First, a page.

The normal interpretation of psychological distress - more usually labelled as "neurosis" or "mental illness" - is that it originates from within the individual. This book turns this theory on its head and examines what the author believes is the real cause of individual distress - the society we live in. Looking particularly at the workings of both visible and invisible social power and placing his theory in the context of the political backdrop of the 1980s, the author describes the psychological consequences of the interplay of political and personal power and goes on to analyze the ways in which clinical psychology and psychiatry in Britain fail to meet the needs of the people being treated.
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David Smail keenly recognised how many of us think and feel, and showed how attempts to reduce distress are so often limited by targeting the wrong thing: that is, the people in pain, not the more distal causes that underpin the suffering. All of David's books beautifully but tragically describe the paradox that those offering therapy often find themselves in: wanting to help but often making things worse by mis-perceiving the meaning of distress. His work deserves to be read anew by all those in the helping professions who are prepared to question their own work, to think seriously about the meaning of the current tsunami of personal unhappiness, and to learn from this wise and perceptive author. --Susan Llewelyn, Professor of Clinical Psychology, Harris Manchester College, Oxford UniversityFrom the Back Cover:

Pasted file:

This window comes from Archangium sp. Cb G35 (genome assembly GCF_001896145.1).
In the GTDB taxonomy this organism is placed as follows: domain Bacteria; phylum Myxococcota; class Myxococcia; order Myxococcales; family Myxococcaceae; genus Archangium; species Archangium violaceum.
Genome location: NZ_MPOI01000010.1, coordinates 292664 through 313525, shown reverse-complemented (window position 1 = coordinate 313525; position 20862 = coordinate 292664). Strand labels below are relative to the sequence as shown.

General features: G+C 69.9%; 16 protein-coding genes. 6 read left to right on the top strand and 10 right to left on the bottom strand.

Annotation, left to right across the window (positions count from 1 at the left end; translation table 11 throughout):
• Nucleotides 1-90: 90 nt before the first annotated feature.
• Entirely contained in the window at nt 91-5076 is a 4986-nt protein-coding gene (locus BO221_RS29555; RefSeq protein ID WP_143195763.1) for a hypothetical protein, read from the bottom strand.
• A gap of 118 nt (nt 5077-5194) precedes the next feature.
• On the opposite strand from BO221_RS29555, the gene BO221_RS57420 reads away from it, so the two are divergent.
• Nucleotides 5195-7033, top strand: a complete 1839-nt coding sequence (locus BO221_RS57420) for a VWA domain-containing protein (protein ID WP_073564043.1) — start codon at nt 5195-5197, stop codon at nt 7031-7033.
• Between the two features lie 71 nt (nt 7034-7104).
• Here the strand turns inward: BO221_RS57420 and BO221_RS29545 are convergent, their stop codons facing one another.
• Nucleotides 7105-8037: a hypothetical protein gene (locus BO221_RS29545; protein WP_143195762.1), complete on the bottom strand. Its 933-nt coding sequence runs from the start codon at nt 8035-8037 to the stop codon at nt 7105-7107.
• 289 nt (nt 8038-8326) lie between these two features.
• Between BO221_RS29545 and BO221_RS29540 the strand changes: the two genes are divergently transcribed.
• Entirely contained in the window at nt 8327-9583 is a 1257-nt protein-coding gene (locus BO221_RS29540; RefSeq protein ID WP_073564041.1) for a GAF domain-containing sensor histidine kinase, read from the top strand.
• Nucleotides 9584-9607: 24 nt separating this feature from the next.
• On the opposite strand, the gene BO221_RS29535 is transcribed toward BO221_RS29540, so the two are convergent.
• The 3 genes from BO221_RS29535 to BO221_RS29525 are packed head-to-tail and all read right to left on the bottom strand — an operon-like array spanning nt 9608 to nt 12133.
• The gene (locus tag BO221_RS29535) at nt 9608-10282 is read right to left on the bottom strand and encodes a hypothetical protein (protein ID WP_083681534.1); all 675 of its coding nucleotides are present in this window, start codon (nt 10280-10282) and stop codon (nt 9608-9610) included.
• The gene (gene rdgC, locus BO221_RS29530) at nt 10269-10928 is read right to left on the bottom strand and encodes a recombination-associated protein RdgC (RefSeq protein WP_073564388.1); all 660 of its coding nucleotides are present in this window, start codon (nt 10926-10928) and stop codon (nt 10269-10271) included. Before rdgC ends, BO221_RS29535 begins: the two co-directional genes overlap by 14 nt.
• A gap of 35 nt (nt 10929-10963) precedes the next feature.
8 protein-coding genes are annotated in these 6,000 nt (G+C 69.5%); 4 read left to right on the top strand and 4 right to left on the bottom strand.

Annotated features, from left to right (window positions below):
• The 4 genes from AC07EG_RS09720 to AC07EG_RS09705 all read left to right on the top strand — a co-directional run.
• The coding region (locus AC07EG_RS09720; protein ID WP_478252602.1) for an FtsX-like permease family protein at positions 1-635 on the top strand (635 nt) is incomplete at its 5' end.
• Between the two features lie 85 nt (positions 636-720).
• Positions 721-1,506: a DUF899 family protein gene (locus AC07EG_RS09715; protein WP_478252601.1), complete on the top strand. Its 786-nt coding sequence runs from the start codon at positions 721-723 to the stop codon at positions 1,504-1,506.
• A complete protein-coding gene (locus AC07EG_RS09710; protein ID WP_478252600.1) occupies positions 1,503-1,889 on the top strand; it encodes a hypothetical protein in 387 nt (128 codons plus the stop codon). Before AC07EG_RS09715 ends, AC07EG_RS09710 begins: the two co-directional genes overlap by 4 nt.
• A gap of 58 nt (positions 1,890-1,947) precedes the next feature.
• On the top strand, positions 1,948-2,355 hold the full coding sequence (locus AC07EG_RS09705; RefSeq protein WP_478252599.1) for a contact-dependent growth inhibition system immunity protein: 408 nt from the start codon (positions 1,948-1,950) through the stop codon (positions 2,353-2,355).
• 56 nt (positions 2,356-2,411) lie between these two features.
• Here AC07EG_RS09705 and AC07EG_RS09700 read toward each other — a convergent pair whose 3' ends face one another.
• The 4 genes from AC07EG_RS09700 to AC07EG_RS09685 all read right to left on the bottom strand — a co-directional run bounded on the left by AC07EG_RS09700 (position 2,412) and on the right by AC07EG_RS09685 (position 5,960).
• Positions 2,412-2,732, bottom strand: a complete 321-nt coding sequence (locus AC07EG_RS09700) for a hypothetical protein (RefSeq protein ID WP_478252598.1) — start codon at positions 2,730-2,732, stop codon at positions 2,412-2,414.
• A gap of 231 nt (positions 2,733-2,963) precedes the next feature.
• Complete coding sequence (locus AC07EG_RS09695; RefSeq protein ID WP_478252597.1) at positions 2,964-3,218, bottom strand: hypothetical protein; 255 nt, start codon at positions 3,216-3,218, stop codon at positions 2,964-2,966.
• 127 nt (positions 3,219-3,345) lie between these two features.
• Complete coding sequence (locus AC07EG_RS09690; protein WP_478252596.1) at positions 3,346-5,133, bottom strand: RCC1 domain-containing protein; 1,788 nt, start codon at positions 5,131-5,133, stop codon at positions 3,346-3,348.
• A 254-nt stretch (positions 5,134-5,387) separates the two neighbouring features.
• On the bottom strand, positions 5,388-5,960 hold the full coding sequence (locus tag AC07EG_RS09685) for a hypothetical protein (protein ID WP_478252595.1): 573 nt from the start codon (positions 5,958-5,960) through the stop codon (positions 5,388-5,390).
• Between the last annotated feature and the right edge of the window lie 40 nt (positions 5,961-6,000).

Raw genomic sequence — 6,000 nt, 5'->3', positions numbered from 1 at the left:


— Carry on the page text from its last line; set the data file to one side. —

The normal interpretation of emotional distress – more usually labelled as 'neurosis' or 'mental illness' – is that it originates from within the individual.
Unlike others who have looked at the outside world as a cause of fear, pain and unhappiness, David Smail offers a radical account of what this view means for a therapeutic practice that still, for the most part, 'treats' people. Through his examination of how visible and invisible social power – institutions, politics, the Establishment – wields an influence over our lives often beyond our immediate control, he leads us to an understanding of distress which has never been clearer.
Taking as case studies the experience of people who suffered from the 1980s 'business culture', when failure to meet impossible demands was considered the fault of the individual, Smail illustrates the sometimes devastating effects of the interplay between personal and political power. Finally, he analyses the failings of psychiatry and psychotherapy in Britain, and offers a vision of psychology which recognizes that it is the society we live in rather that the individual that needs to be treated.
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Book Description Paperback. Book Condition: Fair. A readable copy of the book which may include some defects such as highlighting and notes. Cover and pages may be creased and show discolouration. Bookseller Inventory # GOR005851290